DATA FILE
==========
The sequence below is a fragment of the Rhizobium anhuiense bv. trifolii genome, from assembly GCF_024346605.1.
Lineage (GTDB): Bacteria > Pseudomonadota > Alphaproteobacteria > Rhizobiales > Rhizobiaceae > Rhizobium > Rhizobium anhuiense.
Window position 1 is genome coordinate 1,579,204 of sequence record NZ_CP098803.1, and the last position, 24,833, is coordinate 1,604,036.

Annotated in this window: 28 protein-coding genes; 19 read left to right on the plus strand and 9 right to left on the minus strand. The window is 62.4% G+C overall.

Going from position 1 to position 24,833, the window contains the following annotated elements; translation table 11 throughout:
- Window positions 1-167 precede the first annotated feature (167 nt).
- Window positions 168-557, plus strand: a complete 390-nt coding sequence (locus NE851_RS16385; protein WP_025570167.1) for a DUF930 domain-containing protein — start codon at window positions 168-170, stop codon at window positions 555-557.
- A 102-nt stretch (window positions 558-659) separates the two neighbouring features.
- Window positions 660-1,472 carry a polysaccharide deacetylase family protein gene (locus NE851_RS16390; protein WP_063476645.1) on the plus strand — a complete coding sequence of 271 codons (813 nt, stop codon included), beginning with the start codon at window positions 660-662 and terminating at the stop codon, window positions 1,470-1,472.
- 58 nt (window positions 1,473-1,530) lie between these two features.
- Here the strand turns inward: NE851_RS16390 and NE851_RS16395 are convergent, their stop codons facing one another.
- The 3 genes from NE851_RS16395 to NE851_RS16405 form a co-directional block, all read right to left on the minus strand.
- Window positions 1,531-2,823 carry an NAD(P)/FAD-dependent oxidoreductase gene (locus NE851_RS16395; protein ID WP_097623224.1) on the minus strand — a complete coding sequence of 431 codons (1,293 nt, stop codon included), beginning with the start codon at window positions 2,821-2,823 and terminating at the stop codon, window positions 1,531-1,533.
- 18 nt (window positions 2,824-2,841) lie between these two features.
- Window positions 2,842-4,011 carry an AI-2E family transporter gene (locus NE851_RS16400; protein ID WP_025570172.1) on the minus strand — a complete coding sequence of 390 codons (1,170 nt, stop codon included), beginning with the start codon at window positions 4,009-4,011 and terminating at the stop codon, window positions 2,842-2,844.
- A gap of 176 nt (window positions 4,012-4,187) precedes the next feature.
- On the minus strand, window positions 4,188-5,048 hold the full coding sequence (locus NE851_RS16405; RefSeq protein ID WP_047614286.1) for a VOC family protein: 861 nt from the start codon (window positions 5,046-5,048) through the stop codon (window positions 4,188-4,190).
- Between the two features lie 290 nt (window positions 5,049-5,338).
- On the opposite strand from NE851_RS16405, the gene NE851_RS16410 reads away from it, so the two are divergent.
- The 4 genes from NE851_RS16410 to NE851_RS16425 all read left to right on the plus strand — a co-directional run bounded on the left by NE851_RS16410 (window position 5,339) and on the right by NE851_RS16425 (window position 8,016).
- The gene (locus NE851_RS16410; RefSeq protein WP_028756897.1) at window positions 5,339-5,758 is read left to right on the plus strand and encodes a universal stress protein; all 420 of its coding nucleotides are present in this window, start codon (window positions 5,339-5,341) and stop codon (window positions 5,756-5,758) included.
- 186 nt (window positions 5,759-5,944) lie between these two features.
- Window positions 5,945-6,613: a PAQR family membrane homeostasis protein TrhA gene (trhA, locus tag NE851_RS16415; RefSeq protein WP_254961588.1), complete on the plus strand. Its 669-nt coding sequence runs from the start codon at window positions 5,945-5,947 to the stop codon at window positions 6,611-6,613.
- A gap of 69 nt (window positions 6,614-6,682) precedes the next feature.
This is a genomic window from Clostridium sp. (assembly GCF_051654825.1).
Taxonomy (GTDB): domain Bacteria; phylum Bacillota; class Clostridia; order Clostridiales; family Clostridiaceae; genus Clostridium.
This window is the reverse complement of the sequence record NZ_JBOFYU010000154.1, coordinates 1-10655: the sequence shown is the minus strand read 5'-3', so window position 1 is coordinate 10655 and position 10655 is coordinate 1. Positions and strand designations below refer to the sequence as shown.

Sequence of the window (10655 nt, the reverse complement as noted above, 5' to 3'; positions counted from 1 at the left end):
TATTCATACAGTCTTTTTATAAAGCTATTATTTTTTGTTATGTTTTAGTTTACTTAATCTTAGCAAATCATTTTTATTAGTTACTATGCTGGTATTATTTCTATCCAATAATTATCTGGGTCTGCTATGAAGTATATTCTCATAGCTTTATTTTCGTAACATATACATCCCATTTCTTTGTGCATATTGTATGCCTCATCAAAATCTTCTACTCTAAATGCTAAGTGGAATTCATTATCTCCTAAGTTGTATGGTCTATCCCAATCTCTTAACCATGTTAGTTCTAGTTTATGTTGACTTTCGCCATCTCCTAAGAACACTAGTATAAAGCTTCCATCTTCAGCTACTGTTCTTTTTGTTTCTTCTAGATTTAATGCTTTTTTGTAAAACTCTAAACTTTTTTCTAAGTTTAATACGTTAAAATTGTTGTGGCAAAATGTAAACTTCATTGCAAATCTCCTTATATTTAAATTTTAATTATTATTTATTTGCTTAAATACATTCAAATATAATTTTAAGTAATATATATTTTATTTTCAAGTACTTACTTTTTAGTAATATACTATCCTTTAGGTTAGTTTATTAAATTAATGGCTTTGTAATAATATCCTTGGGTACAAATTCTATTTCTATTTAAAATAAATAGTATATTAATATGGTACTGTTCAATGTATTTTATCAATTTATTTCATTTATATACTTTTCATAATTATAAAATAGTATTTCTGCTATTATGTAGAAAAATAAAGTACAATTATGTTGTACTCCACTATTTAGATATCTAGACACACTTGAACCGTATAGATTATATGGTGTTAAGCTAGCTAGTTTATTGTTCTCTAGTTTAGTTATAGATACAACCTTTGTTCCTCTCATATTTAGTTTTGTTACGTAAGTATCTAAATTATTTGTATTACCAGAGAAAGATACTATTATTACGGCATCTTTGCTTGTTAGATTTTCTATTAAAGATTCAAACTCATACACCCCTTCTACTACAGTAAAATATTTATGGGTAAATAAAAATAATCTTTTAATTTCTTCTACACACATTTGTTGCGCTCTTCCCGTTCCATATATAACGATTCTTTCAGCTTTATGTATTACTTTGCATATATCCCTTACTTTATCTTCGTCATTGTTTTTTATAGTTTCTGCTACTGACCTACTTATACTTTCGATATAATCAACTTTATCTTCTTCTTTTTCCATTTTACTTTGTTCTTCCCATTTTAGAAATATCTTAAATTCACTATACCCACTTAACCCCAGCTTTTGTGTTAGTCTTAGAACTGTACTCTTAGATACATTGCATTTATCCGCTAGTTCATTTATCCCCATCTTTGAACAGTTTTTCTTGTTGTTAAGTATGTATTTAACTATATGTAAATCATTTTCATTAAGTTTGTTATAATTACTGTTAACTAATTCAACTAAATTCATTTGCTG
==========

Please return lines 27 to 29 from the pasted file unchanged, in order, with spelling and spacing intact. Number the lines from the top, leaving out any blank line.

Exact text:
This window is the reverse complement of the sequence record NZ_JBOFYU010000154.1, coordinates 1-10655: the sequence shown is the minus strand read 5'-3', so window position 1 is coordinate 10655 and position 10655 is coordinate 1. Positions and strand designations below refer to the sequence as shown.

Sequence of the window (10655 nt, the reverse complement as noted above, 5' to 3'; positions counted from 1 at the left end):
TATTCATACAGTCTTTTTATAAAGCTATTATTTTTTGTTATGTTTTAGTTTACTTAATCTTAGCAAATCATTTTTATTAGTTACTATGCTGGTATTATTTCTATCCAATAATTATCTGGGTCTGCTATGAAGTATATTCTCATAGCTTTATTTTCGTAACATATACATCCCATTTCTTTGTGCATATTGTATGCCTCATCAAAATCTTCTACTCTAAATGCTAAGTGGAATTCATTATCTCCTAAGTTGTATGGTCTATCCCAATCTCTTAACCATGTTAGTTCTAGTTTATGTTGACTTTCGCCATCTCCTAAGAACACTAGTATAAAGCTTCCATCTTCAGCTACTGTTCTTTTTGTTTCTTCTAGATTTAATGCTTTTTTGTAAAACTCTAAACTTTTTTCTAAGTTTAATACGTTAAAATTGTTGTGGCAAAATGTAAACTTCATTGCAAATCTCCTTATATTTAAATTTTAATTATTATTTATTTGCTTAAATACATTCAAATATAATTTTAAGTAATATATATTTTATTTTCAAGTACTTACTTTTTAGTAATATACTATCCTTTAGGTTAGTTTATTAAATTAATGGCTTTGTAATAATATCCTTGGGTACAAATTCTATTTCTATTTAAAATAAATAGTATATTAATATGGTACTGTTCAATGTATTTTATCAATTTATTTCATTTATATACTTTTCATAATTATAAAATAGTATTTCTGCTATTATGTAGAAAAATAAAGTACAATTATGTTGTACTCCACTATTTAGATATCTAGACACACTTGAACCGTATAGATTATATGGTGTTAAGCTAGCTAGTTTATTGTTCTCTAGTTTAGTTATAGATACAACCTTTGTTCCTCTCATATTTAGTTTTGTTACGTAAGTATCTAAATTATTTGTATTACCAGAGAAAGATACTATTATTACGGCATCTTTGCTTGTTAGATTTTCTATTAAAGATTCAAACTCATACACCCCTTCTACTACAGTAAAATATTTATGGGTAAATAAAAATAATCTTTTAATTTCTTCTACACACATTTGTTGCGCTCTTCCCGTTCCATATATAACGATTCTTTCAGCTTTATGTATTACTTTGCATATATCCCTTACTTTATCTTCGTCATTGTTTTTTATAGTTTCTGCTACTGACCTACTTATACTTTCGATATAATCAACTTTATCTTCTTCTTTTTCCATTTTACTTTGTTCTTCCCATTTTAGAAATATCTTAAATTCACTATACCCACTTAACCCCAGCTTTTGTGTTAGTCTTAGAACTGTACTCTTAGATACATTGCATTTATCCGCTAGTTCATTTATCCCCATCTTTGAACAGTTTTTCTTGTTGTTAAGTATGTATTTAACTATATGTAAATCATTTTCATTAAGTTTGTTATAATTACTGTTAACTAATTCAACTAAATTCATTTGCTG